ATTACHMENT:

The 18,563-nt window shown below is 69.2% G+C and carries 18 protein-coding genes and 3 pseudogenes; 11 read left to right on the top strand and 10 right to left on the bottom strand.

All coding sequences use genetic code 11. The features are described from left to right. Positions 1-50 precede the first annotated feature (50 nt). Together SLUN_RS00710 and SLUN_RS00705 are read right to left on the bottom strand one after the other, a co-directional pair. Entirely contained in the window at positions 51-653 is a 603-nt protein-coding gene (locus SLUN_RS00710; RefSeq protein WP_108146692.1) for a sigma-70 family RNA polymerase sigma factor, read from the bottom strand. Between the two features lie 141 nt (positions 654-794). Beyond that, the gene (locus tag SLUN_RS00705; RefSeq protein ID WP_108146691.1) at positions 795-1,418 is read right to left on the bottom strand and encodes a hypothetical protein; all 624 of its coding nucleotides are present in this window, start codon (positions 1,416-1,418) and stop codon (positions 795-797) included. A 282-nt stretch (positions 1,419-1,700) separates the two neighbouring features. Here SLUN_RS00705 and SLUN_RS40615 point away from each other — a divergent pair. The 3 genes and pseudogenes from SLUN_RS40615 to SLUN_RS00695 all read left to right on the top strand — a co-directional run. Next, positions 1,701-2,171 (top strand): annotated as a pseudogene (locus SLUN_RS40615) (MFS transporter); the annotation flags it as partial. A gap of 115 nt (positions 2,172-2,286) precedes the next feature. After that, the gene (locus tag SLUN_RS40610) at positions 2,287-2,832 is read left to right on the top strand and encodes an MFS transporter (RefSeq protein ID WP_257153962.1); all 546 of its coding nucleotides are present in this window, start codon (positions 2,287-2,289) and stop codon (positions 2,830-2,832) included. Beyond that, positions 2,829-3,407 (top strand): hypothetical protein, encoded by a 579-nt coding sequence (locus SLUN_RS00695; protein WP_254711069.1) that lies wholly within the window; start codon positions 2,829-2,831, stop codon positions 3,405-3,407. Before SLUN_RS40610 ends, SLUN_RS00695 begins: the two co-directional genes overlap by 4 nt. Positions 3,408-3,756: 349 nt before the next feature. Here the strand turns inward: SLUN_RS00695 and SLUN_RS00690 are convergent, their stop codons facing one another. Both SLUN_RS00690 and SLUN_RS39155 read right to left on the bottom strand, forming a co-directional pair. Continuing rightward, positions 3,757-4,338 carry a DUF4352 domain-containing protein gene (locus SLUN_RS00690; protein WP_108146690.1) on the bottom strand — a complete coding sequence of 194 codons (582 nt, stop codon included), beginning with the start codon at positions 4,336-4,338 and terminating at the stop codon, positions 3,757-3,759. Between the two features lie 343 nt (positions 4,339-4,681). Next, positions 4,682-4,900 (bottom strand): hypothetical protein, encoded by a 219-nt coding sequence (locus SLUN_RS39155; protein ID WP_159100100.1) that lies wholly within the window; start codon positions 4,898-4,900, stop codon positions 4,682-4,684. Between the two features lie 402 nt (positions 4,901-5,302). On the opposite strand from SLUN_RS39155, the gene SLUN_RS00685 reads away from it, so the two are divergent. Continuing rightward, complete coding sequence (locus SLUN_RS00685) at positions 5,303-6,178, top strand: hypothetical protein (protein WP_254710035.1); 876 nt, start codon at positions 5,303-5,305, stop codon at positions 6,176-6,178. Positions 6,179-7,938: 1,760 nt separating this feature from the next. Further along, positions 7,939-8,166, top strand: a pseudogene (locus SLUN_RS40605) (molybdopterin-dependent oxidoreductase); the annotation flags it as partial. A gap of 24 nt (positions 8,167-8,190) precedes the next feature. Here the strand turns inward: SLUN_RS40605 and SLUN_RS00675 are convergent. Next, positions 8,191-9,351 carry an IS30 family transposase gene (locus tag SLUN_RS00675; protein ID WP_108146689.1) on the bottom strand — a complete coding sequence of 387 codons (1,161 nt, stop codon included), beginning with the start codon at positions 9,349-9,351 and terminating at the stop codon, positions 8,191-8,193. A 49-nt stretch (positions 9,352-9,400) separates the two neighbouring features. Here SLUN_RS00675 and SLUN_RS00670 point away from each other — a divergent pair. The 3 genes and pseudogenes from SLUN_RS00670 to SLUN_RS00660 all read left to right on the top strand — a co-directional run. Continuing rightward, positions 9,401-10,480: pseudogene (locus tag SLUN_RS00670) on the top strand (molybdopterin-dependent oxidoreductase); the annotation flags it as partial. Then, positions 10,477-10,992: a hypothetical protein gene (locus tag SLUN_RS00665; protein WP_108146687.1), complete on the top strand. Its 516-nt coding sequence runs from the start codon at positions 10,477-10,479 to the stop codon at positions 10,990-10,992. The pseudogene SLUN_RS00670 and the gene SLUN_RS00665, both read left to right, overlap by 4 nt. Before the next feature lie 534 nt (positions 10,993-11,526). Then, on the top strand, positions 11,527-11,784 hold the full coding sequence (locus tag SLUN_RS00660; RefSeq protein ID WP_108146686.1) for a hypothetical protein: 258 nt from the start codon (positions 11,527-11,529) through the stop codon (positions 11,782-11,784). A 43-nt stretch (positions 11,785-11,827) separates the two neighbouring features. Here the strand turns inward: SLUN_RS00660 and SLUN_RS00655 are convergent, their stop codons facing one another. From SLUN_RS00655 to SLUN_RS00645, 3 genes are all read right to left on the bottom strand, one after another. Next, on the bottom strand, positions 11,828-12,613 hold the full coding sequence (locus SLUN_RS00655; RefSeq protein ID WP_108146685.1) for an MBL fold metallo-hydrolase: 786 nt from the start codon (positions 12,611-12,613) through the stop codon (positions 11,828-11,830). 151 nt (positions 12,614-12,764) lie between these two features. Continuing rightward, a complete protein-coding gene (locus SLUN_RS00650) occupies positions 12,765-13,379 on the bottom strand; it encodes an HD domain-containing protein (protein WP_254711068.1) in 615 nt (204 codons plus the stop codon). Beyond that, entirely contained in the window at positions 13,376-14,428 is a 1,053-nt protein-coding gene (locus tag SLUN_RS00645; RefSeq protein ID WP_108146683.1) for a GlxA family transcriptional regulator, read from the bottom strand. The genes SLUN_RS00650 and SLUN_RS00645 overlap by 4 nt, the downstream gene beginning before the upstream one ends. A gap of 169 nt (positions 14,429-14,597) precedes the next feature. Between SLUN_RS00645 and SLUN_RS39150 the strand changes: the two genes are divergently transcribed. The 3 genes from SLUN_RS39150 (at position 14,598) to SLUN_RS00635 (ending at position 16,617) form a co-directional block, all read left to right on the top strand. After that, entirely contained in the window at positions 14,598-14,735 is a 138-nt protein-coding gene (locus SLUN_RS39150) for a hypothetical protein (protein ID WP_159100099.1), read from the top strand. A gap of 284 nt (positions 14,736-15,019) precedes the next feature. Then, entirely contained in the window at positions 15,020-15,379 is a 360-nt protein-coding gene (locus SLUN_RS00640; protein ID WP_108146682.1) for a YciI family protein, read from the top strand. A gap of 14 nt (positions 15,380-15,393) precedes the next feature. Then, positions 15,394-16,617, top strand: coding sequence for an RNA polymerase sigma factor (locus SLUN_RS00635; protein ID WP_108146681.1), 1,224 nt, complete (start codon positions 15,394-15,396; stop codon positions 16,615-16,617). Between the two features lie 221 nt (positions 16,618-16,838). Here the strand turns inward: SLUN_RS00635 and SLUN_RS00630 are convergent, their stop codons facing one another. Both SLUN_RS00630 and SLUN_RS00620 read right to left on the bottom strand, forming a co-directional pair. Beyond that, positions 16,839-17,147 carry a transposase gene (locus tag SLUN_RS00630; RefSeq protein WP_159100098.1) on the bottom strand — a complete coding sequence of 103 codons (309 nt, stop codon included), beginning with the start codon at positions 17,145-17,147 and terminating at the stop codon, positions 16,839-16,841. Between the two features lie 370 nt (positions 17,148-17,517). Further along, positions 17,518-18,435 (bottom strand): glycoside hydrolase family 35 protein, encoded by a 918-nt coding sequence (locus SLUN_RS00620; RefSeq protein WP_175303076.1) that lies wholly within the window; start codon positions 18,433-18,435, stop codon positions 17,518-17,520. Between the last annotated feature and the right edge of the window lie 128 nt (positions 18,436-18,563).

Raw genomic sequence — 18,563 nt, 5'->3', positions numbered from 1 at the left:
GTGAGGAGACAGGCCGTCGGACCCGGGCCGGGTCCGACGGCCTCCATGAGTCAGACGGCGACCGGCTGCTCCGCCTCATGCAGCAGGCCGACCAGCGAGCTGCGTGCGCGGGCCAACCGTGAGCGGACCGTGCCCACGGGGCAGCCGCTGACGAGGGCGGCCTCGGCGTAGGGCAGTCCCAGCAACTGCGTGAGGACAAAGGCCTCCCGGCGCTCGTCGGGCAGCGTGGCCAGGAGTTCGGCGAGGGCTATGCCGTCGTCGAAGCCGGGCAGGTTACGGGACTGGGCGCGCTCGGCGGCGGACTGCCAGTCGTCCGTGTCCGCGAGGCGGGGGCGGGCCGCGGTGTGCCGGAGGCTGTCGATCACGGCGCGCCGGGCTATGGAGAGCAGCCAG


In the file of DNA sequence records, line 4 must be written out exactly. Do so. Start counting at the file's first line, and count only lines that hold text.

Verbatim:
GTGAGGAGACAGGCCGTCGGACCCGGGCCGGGTCCGACGGCCTCCATGAGTCAGACGGCGACCGGCTGCTCCGCCTCATGCAGCAGGCCGACCAGCGAGCTGCGTGCGCGGGCCAACCGTGAGCGGACCGTGCCCACGGGGCAGCCGCTGACGAGGGCGGCCTCGGCGTAGGGCAGTCCCAGCAACTGCGTGAGGACAAAGGCCTCCCGGCGCTCGTCGGGCAGCGTGGCCAGGAGTTCGGCGAGGGCTATGCCGTCGTCGAAGCCGGGCAGGTTACGGGACTGGGCGCGCTCGGCGGCGGACTGCCAGTCGTCCGTGTCCGCGAGGCGGGGGCGGGCCGCGGTGTGCCGGAGGCTGTCGATCACGGCGCGCCGGGCTATGGAGAGCAGCCAG